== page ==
Frédéric Chopin’s Waltzes are pieces of moderate length adhering to the traditional 3/4 waltz time, but are remarkably different from the earlier Viennese waltzes in that they were not designed for dancing but for concert performance. Some of them are accessible by pianists of moderate capabilities, but the more difficult of them require an advanced technique. Carl Maria von Weber's Invitation to the Dance was an early model for Chopin's waltzes.
Chopin started writing waltzes in 1824, when he was fourteen, and continued until the year of his death, 1849.
Probably the most famous is the so-called Minute Waltz in D-flat major of 1847, part of the last set of waltzes Chopin published (Op. 64).
There are thirty-six separate compositions that are of interest to students of the Chopin waltzes.
Chopin published eight waltzes in his lifetime. A further five were published with posthumous opus numbers in the decade following his death, and since then a further seven have been published, without opus numbers. Of these, two are considered doubtful. This brings the total to eighteen canonic waltzes, although often these are not numbered past the first fourteen.
The eighteen waltzes include a piece that was untitled; it is in 3/4 time with the tempo indication Sostenuto, and it has some of the characteristics of a waltz, so it is often (but not universally) catalogued with the waltzes.
In addition, there remain:
- 2 extant waltzes in private hands and unavailable to researchers
- 6 waltzes believed destroyed
- 3 waltzes believed lost
- 5 waltzes of which documentary evidence exists but the MSS are not known to be extant.
List of waltzes by or attributed to Chopin
|1||E-flat major||1831–32||1834 (June)||Op. 18||B.62||Laura Horsford||Grande valse brilliante; used in Les Sylphides|
|2||A-flat major||1835||1838||Op. 34/1||B.94||Josefine von Thun-Hohenstein||These three waltzes were published as Grandes valses brillantes, but this title is usually reserved for the Waltz in E-flat major, Op. 18|
|3||A minor||1834||1838||Op. 34/2||B.64||Baroness G. d'Ivry|
|4||F major||1838||1838||Op. 34/3||B.118||Mlle. A. d'Eichtal|
|5||A-flat major||1840||1840||Op. 42||B.131||Grande valse; sometimes called the 2/4 waltz since the main melody sounds as if in 2/4 time against a 3/4 bass.|
|6||D-flat major||1847||1847||Op. 64/1||B.164/1||Countess Delfina Potocka||Minute Waltz|
|7||C-sharp minor||1847||1847||Op. 64/2||B.164/2||Baroness Nathaniel de Rothschild (= Charlotte de Rothschild)||Used in Les Sylphides and Secret|
|8||A-flat major||1847||1847||Op. 64/3||B.164/3||Countess Katarzyna Branicka (or Bronicka)|
|9||A-flat major||1835 (24 September)||1852||Op. posth. 69/1||B.95||Charlotte de Rothschild, Mme Peruzzi and Maria Wodzińska||L'adieu|
|10||B minor||1829||1852||Op. posth. 69/2||B.35||Wilhelm Kolberg|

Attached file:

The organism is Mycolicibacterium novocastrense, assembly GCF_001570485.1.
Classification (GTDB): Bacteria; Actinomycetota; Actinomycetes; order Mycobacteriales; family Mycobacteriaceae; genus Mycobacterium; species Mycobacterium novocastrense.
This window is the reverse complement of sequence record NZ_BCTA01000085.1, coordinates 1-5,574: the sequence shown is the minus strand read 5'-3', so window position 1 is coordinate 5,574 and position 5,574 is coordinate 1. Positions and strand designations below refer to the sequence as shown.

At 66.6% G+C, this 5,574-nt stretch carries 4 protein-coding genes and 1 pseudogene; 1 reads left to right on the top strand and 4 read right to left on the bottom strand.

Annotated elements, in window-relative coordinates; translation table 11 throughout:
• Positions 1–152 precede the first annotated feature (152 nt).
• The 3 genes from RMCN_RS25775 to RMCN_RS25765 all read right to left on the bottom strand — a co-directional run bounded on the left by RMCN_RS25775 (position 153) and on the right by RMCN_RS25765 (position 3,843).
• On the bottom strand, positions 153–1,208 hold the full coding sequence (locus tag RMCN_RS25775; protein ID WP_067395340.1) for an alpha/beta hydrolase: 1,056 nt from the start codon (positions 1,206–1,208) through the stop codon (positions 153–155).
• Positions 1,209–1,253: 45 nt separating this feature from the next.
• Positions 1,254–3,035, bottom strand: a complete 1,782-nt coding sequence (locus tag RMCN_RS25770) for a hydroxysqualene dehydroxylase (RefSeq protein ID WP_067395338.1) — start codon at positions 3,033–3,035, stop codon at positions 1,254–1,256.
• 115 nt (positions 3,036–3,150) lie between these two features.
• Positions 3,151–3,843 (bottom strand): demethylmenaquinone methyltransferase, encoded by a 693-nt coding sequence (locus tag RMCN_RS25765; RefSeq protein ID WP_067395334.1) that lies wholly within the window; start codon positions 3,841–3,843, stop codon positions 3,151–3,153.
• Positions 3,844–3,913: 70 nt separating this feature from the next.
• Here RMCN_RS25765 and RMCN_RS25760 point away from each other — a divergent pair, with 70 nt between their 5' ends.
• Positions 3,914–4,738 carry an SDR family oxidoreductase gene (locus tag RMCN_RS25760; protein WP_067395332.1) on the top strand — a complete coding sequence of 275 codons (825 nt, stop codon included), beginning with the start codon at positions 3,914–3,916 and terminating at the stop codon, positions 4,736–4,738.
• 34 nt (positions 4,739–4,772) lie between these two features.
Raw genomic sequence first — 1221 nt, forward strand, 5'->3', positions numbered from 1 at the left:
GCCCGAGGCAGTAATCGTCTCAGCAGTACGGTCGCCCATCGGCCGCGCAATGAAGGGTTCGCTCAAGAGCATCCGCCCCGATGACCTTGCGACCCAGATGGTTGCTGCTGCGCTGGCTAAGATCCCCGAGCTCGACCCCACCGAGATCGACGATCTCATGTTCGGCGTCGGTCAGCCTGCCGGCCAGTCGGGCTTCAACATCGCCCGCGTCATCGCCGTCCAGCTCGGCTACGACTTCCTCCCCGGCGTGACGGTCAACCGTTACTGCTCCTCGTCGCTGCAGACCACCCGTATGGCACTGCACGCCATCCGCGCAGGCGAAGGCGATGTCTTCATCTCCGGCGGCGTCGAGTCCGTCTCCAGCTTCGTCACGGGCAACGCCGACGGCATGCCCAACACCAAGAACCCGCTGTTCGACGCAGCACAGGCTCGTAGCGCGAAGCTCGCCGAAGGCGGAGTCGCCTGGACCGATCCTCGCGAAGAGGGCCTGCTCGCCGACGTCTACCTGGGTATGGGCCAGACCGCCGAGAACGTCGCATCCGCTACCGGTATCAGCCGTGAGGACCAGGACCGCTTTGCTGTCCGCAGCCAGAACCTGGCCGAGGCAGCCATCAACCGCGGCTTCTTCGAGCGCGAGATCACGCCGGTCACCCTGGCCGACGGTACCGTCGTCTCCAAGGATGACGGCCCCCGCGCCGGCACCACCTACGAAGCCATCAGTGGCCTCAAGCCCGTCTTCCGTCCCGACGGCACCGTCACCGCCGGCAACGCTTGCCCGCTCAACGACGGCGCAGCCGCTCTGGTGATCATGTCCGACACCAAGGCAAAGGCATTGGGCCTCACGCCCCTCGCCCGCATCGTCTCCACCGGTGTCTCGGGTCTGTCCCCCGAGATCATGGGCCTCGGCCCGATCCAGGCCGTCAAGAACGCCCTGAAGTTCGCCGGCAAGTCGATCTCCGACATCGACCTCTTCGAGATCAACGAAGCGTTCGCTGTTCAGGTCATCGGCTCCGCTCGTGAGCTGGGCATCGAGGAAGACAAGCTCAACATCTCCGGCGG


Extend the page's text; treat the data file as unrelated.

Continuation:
|11||G-flat major||1832||1855||Op. posth. 70/1||B.92||Used in Les Sylphides|
|12||F minor/A-flat major||1841 (June)||1855||Op. posth. 70/2||B.138||Marie de Krudner, Mme. Oury, Élise Gavard & Countess Esterházy|
|13||D-flat major||1829 (3 October)||1855||Op. posth. 70/3||B.40|
|14||E minor||1829 (? 1830–35)||1868||-||B.56||KK IVa/15||P1/15|
|15||E major||1829–30||1871–72||-||B.44||KK IVa/12||P1/12|
|16||A-flat major||1827–30||1902||-||B.21||KK IVa/13||P1/13||Emily Elsner|
|17||E-flat major||1827–30||1902||-||B.46||KK IVa/14||P1/14||Emily Elsner||Spurious|
|18||E-flat major||1840||1955||-||B.133||KK IVb/10||Émile Gaillard||Headed "Sostenuto"; not always classified as a waltz|
|19||A minor||1847–49||1955, 1958||-||B.150||KK IVb/11||P2/11||Unedited edition pub. Paris 1955; ed. Jack Werner 1958|
|20||F-sharp minor||1838 (?)||1932||-||KK Ib/7||A1/7||Valse mélancolique; spurious|
|-||C major||1824 (?)||-||-||KK Vb/8||Lost|
|-||A minor||1824||-||-||-||KK Vf||Countess Lubienska||Lost|
|-||C major||1826||-||-||KK Vb/3||MS destroyed; copy of first line made by Chopin's sister Ludwika is extant|
|-||A-flat major||1827||-||-||KK Vb/4||MS destroyed; copy of first line made by Chopin's sister Ludwika is extant|
|-||D minor||1828||-||-||KK Vb/6||La Partenza; MS destroyed; copy of first line made by Chopin's sister Ludwika is extant|
|-||A minor||1829||-||-||Discovered 1937; was in possession of H. Hinterberger of Vienna, but now believed destroyed|
|-||A minor||1829 (?)||-||-||-||-||Sketches for a brief prelude and main theme|
|-||A-flat major||1829–30 (by 21 December 1830)||-||-||KK Vb/5||Mentioned in a letter from Chopin to his family, 21 December 1830; MS destroyed; copy of first line made by Chopin's sister Ludwika is extant|
|-||E-flat major||1829–30||-||-||KK Vb/7||MS destroyed; copy of first line made by Chopin's sister Ludwika is extant|
|-||C major||1831||-||-||MS destroyed; copy of first line made by Chopin's sister Ludwika is extant|
|-||?||1845 (by)||-||-||-||KK Ve/12||Mentioned in diary of L. Niedźwiecki|
|-||B major||1848 (12 October)||-||-||B.166||KK Va/3||Mrs Erskine||MS in private hands and unavailable|
|-||B-flat major||1849||-||-||Discovered 1952; in possession of Arthur Hedley|
|-||?||?||-||-||KK Vb/7||Mentioned in letters from Breitkopf to Izabela Barcińska in 1878|
|-||?||?||-||-||-||KK Ve/10||Listed in auction catalogue, Paris, March 1906|
|-||?||?||-||-||-||KK Vf||Several waltzes; lost|
- List of compositions by Frédéric Chopin by musical form
- List of compositions by Frédéric Chopin by opus number